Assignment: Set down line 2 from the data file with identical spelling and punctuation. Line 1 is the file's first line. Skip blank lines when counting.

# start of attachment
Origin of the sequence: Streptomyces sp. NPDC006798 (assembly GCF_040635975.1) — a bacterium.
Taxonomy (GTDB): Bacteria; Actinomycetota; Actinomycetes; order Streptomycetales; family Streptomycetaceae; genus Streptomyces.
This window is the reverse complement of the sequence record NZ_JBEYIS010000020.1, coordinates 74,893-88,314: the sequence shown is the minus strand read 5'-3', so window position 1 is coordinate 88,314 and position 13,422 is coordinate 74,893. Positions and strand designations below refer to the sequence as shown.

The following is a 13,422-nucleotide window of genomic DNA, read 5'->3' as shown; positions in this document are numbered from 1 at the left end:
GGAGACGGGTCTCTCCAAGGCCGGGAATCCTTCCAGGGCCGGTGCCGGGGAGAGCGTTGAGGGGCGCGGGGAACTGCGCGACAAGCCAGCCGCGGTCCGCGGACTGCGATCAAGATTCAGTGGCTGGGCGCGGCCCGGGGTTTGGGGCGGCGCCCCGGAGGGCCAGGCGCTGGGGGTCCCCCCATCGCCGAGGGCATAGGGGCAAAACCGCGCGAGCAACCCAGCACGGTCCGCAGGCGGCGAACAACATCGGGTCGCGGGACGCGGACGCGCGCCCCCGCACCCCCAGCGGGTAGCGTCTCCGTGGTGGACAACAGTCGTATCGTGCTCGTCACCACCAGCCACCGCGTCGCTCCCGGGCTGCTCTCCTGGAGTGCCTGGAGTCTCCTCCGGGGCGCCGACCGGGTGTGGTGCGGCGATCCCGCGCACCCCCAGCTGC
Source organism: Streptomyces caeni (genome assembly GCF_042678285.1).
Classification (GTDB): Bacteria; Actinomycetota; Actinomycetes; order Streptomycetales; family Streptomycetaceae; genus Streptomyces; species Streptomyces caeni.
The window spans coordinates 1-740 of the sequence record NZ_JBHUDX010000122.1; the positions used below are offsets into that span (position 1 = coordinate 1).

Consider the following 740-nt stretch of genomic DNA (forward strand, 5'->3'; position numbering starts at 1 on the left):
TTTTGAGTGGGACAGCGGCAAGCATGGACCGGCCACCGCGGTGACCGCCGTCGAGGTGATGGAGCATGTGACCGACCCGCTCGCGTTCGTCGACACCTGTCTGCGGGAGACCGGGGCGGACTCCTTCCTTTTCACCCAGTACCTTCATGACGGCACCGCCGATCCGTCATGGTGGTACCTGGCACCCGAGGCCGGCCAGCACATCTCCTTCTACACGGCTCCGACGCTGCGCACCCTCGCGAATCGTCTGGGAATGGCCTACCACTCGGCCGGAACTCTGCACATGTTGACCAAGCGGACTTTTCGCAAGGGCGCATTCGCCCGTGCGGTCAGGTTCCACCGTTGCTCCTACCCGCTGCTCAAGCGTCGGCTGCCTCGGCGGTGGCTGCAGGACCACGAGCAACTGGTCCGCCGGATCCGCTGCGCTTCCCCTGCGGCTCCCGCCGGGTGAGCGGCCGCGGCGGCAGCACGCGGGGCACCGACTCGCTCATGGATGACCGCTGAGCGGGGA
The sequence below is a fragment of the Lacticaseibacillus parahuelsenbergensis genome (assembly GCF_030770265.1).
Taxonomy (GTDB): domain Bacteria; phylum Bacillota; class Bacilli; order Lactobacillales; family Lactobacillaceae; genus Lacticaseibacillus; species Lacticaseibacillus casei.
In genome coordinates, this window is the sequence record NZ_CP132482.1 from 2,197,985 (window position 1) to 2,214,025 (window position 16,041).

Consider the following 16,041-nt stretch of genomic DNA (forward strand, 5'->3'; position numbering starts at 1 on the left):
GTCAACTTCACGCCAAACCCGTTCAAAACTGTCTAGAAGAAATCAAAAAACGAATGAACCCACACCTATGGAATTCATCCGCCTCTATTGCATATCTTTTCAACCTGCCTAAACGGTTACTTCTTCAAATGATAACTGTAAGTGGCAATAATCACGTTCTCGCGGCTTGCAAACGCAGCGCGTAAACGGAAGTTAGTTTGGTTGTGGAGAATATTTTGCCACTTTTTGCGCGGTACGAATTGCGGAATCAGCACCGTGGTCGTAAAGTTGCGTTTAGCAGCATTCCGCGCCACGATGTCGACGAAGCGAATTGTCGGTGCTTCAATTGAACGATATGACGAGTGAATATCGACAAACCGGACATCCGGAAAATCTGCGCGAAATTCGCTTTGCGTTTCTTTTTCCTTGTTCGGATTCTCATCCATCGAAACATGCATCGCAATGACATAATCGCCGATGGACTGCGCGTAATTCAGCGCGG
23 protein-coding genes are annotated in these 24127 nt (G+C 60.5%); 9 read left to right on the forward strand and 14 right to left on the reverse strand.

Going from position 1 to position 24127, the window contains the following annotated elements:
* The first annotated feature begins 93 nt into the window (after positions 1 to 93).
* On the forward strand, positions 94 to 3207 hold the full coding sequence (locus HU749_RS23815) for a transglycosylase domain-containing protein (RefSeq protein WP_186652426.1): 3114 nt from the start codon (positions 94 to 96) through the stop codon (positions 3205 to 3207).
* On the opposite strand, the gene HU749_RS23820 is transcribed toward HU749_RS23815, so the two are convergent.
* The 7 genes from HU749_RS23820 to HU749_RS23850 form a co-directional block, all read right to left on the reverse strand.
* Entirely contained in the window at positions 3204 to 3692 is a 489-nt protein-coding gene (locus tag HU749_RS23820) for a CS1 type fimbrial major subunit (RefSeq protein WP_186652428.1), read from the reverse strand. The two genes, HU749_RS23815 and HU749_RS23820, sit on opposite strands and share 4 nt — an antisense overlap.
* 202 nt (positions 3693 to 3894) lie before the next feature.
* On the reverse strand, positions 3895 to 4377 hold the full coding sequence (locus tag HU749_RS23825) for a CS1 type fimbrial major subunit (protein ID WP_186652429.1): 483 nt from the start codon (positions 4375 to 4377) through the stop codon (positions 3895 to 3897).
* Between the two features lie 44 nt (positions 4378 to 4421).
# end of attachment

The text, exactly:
Taxonomy (GTDB): Bacteria; Actinomycetota; Actinomycetes; order Streptomycetales; family Streptomycetaceae; genus Streptomyces.